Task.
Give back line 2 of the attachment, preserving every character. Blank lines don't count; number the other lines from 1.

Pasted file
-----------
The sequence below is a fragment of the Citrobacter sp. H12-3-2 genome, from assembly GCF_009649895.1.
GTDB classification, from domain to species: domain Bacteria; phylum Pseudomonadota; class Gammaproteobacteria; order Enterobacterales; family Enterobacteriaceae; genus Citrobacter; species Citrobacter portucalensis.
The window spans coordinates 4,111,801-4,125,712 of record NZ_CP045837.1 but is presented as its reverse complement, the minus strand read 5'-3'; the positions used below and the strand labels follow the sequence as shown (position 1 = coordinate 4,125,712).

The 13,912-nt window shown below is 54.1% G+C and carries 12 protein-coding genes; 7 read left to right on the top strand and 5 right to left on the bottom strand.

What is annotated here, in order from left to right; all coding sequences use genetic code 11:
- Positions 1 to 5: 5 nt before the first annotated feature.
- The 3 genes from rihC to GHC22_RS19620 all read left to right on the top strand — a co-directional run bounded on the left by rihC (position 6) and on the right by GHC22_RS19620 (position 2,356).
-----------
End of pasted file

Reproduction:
GTDB classification, from domain to species: domain Bacteria; phylum Pseudomonadota; class Gammaproteobacteria; order Enterobacterales; family Enterobacteriaceae; genus Citrobacter; species Citrobacter portucalensis.